PCIe Roadmap Needs to Find a More Popular Route

Posted on October 27, 2011 By Henry Newman


I have been thinking about the PCIe roadmap where it was announced that performance will double by 2015 or maybe 2016.

At the same time, CPU performance is going to up by more than 2x, CPU communications channels like HT and QPI have more than doubled, memory performance has gone up more than 2x and SAS performance has likely more than doubled. Here is the SAS Roadmap. Note that 3.0 Gbit overlapped PCIe 1.0, and PCIe 2.0 and 6 Gbit will overlap PCIe 2.0 and 3.0, supposedly soon to arrive. We will get 12 Gbit in 2013.

6 Gbit=768 MB/sec is about 1.5 PCIe 2.0 lanes per SAS lane. 12 Gbit is of course also about 1.5 PCIe 3.0 lanes. The SAS roadmap and the PCIe roadmaps and releases do not see to match very well. PCIe lanes are usually 4 and 8 now sometimes 16. Clearly SAS lanes and PCIe lanes are a major mismatch. (e.g., 4 SAS 6 Gbit lanes equal 6 PCIe lanes). Besides the mismatch on performance with SAS and PCIe, I think performance is lagging, but that is another topic. We will get 24 Gbit SAS and be stuck on PCIe 4 at 2 GB/sec per lane and still have the mismatch with 3 GB/sec per SAS lane. This mismatch, given the number of PCIe lanes most vendors provide and the number of SAS lanes most vendors provide, means that you either waste PCIe lanes to ensure the SAS card runs at rate or waste SAS lanes if you oversubscribe the PCIe bus. This does not make for good balance, and maybe the PCI-SIG should think about matching the SAS performance rather than going down a separate patch.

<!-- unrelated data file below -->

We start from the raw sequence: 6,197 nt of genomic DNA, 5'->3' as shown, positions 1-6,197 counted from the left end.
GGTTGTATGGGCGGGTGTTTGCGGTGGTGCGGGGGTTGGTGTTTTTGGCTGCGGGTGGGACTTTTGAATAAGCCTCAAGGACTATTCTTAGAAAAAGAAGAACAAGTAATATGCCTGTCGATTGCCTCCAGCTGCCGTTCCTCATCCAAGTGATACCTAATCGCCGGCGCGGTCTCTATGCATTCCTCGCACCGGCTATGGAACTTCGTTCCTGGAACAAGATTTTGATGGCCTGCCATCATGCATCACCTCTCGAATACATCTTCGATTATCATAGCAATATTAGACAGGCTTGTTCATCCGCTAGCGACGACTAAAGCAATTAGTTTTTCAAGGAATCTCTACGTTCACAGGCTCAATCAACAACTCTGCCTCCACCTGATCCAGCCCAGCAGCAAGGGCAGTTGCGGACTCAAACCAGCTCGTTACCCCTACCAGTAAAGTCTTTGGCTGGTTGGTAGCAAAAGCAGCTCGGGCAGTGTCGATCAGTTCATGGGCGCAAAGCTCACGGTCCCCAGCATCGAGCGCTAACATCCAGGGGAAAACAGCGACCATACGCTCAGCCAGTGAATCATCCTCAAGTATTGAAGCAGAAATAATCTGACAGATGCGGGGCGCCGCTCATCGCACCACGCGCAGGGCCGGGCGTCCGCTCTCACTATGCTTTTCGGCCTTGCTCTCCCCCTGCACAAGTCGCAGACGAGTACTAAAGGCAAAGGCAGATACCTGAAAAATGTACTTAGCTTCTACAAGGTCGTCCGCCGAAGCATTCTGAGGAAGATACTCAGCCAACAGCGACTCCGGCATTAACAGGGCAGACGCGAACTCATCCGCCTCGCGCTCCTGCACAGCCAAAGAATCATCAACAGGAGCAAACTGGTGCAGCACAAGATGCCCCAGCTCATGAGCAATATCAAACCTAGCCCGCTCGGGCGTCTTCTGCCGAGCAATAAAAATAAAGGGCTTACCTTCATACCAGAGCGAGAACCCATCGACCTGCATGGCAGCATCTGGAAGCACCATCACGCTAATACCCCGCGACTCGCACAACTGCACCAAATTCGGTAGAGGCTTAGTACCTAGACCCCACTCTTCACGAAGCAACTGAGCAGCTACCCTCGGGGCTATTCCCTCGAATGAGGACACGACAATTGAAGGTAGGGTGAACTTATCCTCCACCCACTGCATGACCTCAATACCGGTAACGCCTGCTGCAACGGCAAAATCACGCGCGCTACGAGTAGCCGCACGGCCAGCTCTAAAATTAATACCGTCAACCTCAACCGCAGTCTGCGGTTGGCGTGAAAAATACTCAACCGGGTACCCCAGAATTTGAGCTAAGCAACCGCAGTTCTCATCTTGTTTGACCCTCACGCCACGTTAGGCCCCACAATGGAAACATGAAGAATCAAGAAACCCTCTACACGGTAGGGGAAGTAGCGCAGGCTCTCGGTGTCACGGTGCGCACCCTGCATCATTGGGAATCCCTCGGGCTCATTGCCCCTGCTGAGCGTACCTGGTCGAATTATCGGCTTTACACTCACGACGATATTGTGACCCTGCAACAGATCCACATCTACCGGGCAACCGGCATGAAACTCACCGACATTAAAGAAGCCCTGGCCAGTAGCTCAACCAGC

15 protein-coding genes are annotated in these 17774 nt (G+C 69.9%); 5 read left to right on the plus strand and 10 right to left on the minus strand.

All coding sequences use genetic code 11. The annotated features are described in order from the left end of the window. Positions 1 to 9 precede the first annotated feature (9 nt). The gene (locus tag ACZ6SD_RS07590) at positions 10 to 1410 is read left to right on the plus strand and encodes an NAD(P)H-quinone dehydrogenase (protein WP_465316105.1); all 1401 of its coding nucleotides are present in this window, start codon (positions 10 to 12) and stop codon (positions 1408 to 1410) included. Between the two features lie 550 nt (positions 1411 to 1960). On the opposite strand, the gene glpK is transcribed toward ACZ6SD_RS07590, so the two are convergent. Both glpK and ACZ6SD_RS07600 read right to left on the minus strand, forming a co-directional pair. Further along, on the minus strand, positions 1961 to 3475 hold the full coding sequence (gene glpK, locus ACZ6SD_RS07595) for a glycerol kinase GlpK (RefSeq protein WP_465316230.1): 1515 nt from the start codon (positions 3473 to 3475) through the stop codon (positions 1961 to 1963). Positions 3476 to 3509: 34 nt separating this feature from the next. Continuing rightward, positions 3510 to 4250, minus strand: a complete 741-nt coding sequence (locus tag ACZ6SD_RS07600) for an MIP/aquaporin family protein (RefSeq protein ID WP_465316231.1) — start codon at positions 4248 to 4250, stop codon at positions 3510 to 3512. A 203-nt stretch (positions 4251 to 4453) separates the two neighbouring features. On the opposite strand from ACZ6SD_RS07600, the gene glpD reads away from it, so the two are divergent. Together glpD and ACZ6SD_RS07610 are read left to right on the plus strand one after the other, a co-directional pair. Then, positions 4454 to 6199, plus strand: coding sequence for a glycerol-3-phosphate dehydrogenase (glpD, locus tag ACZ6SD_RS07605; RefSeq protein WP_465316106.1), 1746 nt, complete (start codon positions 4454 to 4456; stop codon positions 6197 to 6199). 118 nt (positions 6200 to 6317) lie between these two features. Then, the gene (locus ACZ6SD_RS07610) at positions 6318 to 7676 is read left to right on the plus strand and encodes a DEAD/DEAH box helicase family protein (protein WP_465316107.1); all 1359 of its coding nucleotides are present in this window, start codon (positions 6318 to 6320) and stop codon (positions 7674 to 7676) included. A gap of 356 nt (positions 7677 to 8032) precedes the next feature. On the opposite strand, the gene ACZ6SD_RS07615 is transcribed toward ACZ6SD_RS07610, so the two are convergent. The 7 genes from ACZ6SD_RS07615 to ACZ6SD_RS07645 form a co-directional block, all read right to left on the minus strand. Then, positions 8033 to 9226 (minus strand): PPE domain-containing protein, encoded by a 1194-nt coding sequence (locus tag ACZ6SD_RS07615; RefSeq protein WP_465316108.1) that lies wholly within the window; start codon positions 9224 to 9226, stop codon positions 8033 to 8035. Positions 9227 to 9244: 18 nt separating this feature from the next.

Many believe that long-term SAS will be the dominant storage connectivity market space. It is about time the PCI-SIG get in lock step with one of its biggest users.

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